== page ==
I attend film festivals under different identities. The programmer knows he must surf, and sometimes wade, through the new work on his future audience’s behalf; the moviegoer wants to skip procedures, ignore release dates and running times, and see the best films he can. At most festivals, my two sides rarely conflict. But the International Film Festival Rotterdam (IFFR) is different. Few here would begrudge, let alone question, my skipping a world premiere for an older silent film. Each year, it seems, the retrospectives and sidebar programs of rare treasures merit the eagerness of IFFR attendees, many of whom share the open secret that the programming’s ostensible central sections—competitions between new films, many receiving their world premieres—contain several of the weakest films in town. While lightning sometimes strikes (such as last year’s Neighboring Sounds), it’s rare for a wonder to debut here. What’s much more prone to happen at IFFR is that the programs other festivals might consider marginal become central.
“Rotterdam has always had a reputation as the least glitzy and celebrity-oriented of all the major festivals,” says Richard Porton, editor of the critical anthology Dekalog 03: On Film Festivals. IFFR, in contrast to prominent peers like Cannes and Venice,, offers many different kinds of experimental work. Examples abound from the classic definition of the avant-garde as formally rigorous, narratively abstract short work, often produced by young filmmakers from the United States and Western Europe. Fittingly, one must leave the festival center to see many of these films, either riding a shuttle or walking across a bridge, through a Dutch January’s cold and snow, to reach the enormous, angular, white LantarenVenster building. It was here that I saw the great Canadian artist Michael Snow, still prolific at age 83, give an in-person tour through some of his lesser-known interdisciplinary works, including Side Seat Paintings Slides Sound Film, a film of slides of paintings whose images are blurred, calling upon the viewer to imagine his or her own version of them.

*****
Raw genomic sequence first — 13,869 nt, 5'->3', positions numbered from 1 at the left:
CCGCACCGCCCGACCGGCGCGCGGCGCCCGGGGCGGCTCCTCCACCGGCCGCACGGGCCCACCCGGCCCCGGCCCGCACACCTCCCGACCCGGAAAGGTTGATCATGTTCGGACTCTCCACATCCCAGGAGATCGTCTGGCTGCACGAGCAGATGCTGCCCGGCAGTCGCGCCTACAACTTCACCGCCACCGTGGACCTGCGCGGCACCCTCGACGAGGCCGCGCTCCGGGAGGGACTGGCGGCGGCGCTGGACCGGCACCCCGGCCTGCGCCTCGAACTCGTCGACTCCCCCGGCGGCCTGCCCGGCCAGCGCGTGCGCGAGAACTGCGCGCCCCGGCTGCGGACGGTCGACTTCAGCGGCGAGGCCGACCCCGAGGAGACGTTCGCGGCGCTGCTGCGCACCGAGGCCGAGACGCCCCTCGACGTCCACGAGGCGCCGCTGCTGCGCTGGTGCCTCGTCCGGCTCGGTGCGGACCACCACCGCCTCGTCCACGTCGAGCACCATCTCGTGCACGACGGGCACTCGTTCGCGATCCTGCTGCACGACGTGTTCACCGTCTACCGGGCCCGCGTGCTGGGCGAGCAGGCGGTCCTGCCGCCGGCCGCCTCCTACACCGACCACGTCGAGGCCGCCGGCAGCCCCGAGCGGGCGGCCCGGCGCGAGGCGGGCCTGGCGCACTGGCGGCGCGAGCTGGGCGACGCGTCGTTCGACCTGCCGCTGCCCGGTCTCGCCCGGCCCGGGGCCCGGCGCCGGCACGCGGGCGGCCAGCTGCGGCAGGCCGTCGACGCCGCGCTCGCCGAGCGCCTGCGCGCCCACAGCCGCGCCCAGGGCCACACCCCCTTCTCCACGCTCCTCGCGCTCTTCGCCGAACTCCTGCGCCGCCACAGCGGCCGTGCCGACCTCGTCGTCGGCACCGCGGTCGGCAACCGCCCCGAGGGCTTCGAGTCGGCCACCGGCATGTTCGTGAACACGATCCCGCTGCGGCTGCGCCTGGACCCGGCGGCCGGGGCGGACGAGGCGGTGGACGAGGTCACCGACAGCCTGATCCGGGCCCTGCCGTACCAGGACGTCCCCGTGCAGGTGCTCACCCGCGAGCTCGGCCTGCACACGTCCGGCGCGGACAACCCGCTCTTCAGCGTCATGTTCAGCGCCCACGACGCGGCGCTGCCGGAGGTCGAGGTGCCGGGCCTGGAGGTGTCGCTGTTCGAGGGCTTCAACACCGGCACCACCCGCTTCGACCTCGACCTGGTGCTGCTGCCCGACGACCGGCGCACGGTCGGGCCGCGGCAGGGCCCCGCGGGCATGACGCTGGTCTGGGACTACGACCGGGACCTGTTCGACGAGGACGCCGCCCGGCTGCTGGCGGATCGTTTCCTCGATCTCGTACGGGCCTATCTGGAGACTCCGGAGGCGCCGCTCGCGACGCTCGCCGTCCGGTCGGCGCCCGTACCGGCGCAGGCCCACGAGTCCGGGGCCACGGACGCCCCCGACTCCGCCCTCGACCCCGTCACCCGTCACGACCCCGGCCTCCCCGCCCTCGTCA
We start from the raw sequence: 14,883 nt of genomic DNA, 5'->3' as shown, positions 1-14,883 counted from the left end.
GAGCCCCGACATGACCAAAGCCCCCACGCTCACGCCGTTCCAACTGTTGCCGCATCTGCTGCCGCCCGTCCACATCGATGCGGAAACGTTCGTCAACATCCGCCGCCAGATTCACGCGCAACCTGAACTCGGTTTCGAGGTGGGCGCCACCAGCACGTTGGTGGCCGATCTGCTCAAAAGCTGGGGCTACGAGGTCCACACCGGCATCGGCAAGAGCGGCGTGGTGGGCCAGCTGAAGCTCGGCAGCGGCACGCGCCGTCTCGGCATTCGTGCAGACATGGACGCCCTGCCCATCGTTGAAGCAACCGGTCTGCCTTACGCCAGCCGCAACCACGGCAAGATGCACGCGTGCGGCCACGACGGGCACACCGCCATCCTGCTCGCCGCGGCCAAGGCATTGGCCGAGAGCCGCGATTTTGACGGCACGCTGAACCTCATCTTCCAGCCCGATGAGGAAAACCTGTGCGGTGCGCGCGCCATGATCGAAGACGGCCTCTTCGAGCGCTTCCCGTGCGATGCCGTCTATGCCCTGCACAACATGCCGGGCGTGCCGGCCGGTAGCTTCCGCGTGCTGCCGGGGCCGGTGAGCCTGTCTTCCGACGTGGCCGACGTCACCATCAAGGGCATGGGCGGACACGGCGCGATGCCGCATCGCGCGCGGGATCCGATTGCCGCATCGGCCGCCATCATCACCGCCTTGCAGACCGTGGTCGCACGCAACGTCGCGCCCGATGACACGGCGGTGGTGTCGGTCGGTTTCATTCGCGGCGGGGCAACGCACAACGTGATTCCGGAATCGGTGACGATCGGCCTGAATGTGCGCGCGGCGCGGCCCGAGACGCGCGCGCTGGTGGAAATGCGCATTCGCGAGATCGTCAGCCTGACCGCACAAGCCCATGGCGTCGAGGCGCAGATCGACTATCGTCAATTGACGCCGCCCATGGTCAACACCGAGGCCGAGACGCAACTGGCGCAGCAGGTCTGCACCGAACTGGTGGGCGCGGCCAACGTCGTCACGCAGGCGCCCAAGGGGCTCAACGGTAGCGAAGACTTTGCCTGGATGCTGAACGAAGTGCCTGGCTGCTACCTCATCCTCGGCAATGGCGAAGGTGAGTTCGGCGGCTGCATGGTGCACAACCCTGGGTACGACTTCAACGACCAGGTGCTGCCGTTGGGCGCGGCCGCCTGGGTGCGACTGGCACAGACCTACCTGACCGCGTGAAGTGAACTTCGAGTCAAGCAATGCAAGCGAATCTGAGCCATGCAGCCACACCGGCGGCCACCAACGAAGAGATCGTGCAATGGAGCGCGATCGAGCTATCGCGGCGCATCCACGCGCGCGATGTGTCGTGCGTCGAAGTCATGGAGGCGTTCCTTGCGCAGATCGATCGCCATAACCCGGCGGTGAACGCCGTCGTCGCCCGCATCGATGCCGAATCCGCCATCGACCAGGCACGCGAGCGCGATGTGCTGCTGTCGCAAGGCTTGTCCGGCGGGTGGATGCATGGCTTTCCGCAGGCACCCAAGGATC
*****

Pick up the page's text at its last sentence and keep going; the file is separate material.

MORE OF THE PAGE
The festival encourages fluidity between film and other art forms. Snow, a lifelong jazz pianist in addition to a plastic artist and filmmaker, participated in a daylong event called School of Sound filled with discussions of how sound artists could use film creatively and vice-versa. An entire sidebar program of the festival has been devoted to theatrically projecting long works previously only shown as television miniseries. The Iranian artist Mohammad Shirvani has come with both a film and an installation as part of the sidebar Inside Iran, showcasing varieties of contemporary Iranian filmmaking that range from the latest film by old master Mohsen Makhmalbaf (The Gardener, shot in Israel) to features by new filmmakers and shorts that feel even more like installation and performance art than cinema as it is typically defined to be cinema. The ability of films to talk with other films, and through them have people enter into dialogue, is demonstrated beautifully in Mehrnaz Saeed-Vafa’s short Jerry & Me, in which the filmmaker narrates her journey from a childhood in secular Tehran to adulthood in a casually racist United States through images from the Jerry Lewis films she loved as a child.